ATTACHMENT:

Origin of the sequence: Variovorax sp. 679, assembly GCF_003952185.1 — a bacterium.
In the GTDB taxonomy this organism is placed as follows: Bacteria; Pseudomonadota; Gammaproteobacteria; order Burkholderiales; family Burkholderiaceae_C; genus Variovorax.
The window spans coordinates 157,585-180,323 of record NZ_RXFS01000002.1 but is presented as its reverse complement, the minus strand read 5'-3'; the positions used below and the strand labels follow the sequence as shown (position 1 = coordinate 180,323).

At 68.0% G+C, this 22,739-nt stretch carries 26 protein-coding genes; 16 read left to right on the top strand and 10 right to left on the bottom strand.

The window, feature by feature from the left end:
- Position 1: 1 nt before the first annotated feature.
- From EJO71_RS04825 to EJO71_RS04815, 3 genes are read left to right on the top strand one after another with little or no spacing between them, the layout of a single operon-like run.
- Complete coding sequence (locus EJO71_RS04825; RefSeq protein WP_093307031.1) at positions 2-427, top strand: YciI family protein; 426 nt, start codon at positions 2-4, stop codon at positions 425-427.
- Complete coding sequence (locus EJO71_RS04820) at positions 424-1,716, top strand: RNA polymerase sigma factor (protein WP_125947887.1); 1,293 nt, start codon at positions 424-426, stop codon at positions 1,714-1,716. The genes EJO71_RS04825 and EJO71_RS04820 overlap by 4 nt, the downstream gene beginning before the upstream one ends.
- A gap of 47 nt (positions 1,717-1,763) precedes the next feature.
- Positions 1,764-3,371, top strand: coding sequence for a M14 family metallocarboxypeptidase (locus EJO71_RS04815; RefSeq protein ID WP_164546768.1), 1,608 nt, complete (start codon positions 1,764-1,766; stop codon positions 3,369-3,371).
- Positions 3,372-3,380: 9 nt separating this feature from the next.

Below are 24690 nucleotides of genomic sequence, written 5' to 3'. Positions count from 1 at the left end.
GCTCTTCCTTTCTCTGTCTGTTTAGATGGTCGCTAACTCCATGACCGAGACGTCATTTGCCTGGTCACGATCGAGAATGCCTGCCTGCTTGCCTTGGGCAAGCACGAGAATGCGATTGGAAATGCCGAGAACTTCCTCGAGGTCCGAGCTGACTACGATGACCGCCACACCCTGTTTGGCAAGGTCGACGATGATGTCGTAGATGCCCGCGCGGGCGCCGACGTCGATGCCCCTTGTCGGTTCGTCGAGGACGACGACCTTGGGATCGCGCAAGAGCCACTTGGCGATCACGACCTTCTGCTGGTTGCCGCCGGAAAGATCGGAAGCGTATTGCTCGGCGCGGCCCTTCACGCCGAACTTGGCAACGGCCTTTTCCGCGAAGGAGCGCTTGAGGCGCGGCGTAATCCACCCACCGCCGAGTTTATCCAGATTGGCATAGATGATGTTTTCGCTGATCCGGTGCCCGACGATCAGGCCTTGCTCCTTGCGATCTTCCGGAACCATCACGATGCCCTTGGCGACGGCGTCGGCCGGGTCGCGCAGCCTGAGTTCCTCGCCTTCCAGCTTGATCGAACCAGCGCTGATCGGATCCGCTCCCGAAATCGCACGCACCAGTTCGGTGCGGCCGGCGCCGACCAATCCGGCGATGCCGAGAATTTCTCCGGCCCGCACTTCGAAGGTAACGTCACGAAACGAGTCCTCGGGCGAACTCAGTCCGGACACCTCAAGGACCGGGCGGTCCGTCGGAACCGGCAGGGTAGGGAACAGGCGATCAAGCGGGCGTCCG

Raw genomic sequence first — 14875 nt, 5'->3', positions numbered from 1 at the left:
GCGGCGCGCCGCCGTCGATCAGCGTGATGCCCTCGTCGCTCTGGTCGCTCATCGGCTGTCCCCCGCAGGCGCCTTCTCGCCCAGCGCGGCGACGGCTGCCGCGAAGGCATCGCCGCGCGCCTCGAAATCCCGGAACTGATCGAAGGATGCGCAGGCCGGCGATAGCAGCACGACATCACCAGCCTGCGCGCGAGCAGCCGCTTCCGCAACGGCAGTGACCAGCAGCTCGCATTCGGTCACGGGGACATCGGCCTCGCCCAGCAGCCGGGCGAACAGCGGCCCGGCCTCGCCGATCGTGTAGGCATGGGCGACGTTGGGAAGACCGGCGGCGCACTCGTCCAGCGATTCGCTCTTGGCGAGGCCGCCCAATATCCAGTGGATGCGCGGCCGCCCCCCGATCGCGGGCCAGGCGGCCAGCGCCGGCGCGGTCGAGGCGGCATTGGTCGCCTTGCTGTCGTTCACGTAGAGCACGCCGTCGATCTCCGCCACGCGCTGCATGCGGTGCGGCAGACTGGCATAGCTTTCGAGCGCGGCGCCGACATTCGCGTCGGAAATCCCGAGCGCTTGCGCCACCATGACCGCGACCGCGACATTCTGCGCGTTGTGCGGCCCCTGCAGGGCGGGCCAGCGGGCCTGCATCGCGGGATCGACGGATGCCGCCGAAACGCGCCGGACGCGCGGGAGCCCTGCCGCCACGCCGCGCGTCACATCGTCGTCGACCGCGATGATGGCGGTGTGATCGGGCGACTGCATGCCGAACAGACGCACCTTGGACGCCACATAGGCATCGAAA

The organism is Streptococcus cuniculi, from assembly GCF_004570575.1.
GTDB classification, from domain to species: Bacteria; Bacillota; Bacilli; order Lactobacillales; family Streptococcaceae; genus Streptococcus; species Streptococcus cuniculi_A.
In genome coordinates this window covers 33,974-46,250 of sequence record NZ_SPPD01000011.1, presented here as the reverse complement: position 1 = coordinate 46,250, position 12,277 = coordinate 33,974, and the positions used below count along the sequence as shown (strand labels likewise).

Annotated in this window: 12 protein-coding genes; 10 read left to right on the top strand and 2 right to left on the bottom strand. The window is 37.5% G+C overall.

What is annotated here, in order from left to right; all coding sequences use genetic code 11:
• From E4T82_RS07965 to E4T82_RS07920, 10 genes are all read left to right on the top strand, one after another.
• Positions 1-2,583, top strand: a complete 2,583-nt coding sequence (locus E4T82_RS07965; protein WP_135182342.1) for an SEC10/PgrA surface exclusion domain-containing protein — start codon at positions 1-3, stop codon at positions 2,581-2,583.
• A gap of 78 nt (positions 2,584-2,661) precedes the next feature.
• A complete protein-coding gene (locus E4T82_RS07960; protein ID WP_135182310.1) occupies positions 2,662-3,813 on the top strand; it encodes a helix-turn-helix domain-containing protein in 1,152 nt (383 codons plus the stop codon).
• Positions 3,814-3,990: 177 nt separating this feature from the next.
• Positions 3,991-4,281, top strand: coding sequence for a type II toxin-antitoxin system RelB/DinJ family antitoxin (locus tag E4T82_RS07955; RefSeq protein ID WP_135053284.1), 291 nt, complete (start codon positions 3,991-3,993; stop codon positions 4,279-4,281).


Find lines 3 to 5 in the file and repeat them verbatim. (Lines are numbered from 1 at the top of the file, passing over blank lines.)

The window spans coordinates 157,585-180,323 of record NZ_RXFS01000002.1 but is presented as its reverse complement, the minus strand read 5'-3'; the positions used below and the strand labels follow the sequence as shown (position 1 = coordinate 180,323).

At 68.0% G+C, this 22,739-nt stretch carries 26 protein-coding genes; 16 read left to right on the top strand and 10 right to left on the bottom strand.

The window, feature by feature from the left end: